This Week in Lifelogging: what visual lifelogging is like, Expereal and Lifeloggers

This Week in Lifelogging: what visual lifelogging is like, Expereal and Lifeloggers 3

“Somehow this is not the same as a regular camera”

Rob Shields – Search Your Life from Steven Jonas on Vimeo.

The concept of visual lifelogging is very interesting but the lack of widespread examples makes the actual practice of it a bit difficult to imagine. Rob Shields recently presented his QS project, Search Your Life, at the Portland QS Meetup. His presentation offers a lot of insightful information on what it’s like to self-track by passively taking photos of your daily life. Among other things, he talks about why he does this, how others react to it and what it’s useful for; three very relevant questions about this kind of lifelogging.

Read more: QS PDX Recap (October 30, 2012)

Free QS app helps keep track of how you experience life as it happens

The app allows you to rate your experience from 1-10 on a color wheel; other information regarding the experience can be added if desired. “Kahneman describes that as we recall past events – whether past relationships, jobs or vacations — we typically remember their totality in how they ended, NOT how we actually experienced them, regardless of their duration.” The makers of the app hope that by rating experiences as they happen, you will reduce this bias when reminiscing. What are your thoughts on QS in the psychological realm?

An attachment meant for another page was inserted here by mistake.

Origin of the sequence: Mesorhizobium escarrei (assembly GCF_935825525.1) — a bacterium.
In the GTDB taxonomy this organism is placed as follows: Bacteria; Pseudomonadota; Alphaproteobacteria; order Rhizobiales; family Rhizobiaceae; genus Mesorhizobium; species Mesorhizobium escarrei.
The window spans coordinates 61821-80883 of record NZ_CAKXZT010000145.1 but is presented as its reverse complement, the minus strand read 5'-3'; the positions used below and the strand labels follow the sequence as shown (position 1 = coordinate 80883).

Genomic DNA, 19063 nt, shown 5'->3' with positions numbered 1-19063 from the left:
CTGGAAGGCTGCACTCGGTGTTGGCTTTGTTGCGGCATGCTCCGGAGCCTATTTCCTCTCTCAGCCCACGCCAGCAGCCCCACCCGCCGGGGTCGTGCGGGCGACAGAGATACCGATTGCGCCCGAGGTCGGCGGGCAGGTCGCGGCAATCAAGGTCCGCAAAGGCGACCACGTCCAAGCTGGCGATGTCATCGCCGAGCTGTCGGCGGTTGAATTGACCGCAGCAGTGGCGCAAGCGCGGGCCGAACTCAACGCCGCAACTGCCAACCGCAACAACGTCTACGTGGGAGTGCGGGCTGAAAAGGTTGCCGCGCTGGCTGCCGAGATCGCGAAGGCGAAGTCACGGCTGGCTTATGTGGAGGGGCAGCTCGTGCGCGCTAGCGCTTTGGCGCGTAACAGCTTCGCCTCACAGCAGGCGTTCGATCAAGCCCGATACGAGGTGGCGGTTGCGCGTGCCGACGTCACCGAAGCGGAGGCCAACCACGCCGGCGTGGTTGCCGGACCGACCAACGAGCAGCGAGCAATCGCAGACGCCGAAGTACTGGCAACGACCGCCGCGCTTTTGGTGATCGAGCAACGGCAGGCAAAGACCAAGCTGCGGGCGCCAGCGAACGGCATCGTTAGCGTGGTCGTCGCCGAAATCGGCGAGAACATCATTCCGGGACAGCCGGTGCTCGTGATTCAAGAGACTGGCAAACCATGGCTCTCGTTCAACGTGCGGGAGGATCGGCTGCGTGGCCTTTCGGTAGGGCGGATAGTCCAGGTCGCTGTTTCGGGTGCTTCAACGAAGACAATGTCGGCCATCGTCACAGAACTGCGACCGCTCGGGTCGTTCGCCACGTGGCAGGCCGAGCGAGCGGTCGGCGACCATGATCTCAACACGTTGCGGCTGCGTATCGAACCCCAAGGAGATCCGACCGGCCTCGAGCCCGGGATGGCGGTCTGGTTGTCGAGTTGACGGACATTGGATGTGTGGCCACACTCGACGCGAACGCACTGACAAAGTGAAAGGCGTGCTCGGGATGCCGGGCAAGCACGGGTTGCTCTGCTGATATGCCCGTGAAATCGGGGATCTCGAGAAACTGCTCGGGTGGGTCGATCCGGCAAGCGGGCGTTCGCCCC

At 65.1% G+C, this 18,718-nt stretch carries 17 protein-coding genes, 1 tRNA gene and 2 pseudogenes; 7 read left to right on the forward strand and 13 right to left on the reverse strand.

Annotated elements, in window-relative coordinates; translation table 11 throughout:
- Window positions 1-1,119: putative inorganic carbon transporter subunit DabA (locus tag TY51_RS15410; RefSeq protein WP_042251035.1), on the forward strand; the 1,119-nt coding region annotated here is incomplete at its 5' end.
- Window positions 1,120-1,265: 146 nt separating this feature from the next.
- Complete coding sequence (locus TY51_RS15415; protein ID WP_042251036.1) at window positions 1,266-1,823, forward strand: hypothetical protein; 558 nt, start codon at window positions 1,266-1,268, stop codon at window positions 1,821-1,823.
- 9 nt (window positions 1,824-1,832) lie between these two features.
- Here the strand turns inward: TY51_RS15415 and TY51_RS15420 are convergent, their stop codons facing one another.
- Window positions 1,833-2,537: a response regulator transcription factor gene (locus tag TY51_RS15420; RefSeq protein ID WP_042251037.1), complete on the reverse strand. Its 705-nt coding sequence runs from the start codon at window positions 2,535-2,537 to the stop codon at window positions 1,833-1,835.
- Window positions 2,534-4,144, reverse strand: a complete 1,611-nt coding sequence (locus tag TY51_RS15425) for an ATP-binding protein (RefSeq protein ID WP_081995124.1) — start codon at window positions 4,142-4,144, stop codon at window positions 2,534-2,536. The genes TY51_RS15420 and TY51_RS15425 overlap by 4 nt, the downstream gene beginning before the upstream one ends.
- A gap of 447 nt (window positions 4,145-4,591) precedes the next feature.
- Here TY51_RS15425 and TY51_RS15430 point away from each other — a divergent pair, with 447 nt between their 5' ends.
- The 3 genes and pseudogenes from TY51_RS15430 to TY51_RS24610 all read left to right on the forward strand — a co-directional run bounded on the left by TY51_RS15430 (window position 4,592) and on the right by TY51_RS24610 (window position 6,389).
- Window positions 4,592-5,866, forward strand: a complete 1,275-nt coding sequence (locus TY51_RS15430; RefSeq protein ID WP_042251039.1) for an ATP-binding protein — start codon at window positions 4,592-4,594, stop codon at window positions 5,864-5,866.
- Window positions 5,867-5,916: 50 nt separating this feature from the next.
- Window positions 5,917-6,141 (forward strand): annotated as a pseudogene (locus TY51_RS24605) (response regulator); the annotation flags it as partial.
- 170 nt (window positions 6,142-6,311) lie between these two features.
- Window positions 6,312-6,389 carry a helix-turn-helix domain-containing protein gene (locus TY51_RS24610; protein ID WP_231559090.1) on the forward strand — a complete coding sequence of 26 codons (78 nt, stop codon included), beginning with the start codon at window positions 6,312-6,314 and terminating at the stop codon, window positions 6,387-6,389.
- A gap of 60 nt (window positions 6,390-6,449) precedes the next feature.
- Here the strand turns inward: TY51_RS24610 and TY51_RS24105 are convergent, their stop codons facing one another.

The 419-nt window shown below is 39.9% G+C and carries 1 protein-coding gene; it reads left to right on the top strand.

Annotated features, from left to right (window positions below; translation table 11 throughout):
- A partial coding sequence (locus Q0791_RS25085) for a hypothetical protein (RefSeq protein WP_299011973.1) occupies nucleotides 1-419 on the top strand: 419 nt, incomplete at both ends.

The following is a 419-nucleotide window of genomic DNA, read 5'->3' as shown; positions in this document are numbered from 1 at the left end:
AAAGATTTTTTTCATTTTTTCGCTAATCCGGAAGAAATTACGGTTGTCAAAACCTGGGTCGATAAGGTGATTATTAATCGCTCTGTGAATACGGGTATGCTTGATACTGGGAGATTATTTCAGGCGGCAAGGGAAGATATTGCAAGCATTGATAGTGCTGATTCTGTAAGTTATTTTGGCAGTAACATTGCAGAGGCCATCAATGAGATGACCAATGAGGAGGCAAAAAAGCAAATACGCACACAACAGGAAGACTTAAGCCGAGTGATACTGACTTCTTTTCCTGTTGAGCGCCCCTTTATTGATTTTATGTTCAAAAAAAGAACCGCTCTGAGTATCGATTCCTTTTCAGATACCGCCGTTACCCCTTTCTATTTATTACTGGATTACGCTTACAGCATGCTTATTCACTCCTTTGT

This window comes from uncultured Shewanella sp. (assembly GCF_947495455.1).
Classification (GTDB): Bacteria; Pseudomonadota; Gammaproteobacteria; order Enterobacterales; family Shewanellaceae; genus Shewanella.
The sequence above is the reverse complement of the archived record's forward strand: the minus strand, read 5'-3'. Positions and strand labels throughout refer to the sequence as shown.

Read more: Expereal: iPhone app to rate/analyze your life via data visualization

The Value of Self-tracking

What practical applications stem from self-tracking? Some people question why anyone’s daily life would be interesting enough to tediously log, and perhaps from a strictly entertainment based perspective this is true; most of us lead fairly uneventful lives. But there are many other facets to consider, such as self-improvement. Take, for instance, how much time we spend at work and how that effects our lives. Would realizing how much time you actually spend sitting or staring at a computer or mindlessly snacking help you make a change? Check out this infographic from Learn, click the photo view it in it’s entirety.

SEE ALSO:  This week in lifelogging: digital delete, throwback thursdays and why wearables

Read more: Take a Break

“Lifeloggers” trailer

Last summer, Memoto comissioned two student filmmakers to travel around the world and learn about lifelogging. The end result will be a free 30-minute documentary released in early 2013.

Six days left on Kickstarter!

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Have a fantastic weekend!